An Ethereum proposal that could effectively change the fee market mechanism by burning a little ETH for every transaction made is under the spotlight.
Ethereum network fees are currently calculated in an auction-like mechanism that works by having everyone submit their bid for how much they’re willing to pay to have their transaction picked up by a miner. Miners will select the highest bids which lead to network congestion and very long waits for everyone else paying the regular amount.
Enter EIP 1559
EIP 1559 is a proposal to adjust this system so that users submit bids as usual, and then everyone pays just the lowest bid that was included in the block. The fees would be dynamically adjusted depending on network load and demand which would allow wallets and protocols to automatically set more accurate gas fees.
The proposal is already in the testing phase following the release of an implementation study a year ago, as previously reported by CryptoPotato, and there have just been a couple of updates posted on the documentation by developer Tim Beiko.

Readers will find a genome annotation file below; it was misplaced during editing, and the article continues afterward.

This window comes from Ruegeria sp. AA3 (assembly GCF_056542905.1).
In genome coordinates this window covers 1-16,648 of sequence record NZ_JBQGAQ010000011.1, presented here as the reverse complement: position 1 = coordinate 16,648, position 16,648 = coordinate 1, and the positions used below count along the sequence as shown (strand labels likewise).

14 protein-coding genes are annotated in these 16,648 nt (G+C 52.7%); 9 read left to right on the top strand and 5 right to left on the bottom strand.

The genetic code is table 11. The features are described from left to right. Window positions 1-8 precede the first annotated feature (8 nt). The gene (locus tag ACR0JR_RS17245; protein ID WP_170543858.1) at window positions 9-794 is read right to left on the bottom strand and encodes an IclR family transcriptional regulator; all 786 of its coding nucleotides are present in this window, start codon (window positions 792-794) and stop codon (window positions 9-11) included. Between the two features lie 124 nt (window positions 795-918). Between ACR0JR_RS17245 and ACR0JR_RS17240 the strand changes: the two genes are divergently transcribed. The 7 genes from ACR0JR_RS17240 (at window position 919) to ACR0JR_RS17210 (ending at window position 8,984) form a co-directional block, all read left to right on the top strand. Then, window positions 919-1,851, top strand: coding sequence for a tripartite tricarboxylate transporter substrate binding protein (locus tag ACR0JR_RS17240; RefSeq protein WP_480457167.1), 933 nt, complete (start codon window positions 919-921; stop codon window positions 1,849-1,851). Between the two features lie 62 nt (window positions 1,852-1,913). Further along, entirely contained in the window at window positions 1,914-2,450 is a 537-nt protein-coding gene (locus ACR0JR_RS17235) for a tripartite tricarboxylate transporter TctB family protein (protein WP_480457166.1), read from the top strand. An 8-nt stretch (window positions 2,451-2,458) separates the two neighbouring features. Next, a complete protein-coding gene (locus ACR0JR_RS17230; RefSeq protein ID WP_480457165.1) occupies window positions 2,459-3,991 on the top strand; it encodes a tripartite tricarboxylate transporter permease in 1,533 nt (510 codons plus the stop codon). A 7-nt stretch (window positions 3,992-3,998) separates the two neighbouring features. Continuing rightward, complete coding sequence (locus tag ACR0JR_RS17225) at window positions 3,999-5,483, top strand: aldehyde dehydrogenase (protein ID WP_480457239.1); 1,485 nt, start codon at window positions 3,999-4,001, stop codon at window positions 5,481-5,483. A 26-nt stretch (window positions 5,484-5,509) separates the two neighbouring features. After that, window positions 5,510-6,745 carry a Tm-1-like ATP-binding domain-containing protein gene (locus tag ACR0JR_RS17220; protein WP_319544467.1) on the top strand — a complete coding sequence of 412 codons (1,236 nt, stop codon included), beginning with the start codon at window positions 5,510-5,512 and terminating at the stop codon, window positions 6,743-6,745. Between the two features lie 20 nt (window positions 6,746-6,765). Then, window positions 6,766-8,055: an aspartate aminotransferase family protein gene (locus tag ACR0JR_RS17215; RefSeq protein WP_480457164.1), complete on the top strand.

A lot of you asked for this, so here it is: fresh off the press, the first proper EIP-1559 update 🔥
Expect something like this every couple weeks to share the progress we are making on the EIP: https://t.co/k0ByGngdlA
— Tim Beiko | timbeiko.eth (@TimBeiko) September 23, 2020
One issue that has arisen was the risk of EIP-1559 creating more leeway for actors wanting to attack the network through denial of service as blocks could stretch to up to three times their size making an attack more potent.
Early this year, developers at ConsenSys ran some tests on whether the network could handle these larger blocks, and today both Hyperledger Besu and Vulcanize’s Geth have implementations for EIP-1559, the report added.
“As we iron out implementation details, we will be ready to gradually test more complex scenarios, such as proof of work networks, adding more clients and processing large blocks to better understand the impact on the individual nodes and network.”
Further simulations have been run by the Ethereum Foundation’s Robust Incentives Group which have tested it under spike usage conditions. There has been further research into the fee mechanisms and a number of additional proposals such as ‘escalator fees’ under EIP-2593.
Current Ethereum Gas Fee Situation
Following the Uniswap-driven gas fee surge on September 17, network demand has fallen back somewhat but Ethereum transaction fees still remain high. Average transaction fees peaked to over $12 at the time but have since retreated to around $3.80 according to Bitinfocharts.com.
According to Etherscan, Uniswap is the biggest gas guzzler, generating over a quarter of the fees, or over $1.1 million, over the past 24 hours while Tether is second with around 10%, or $460,000.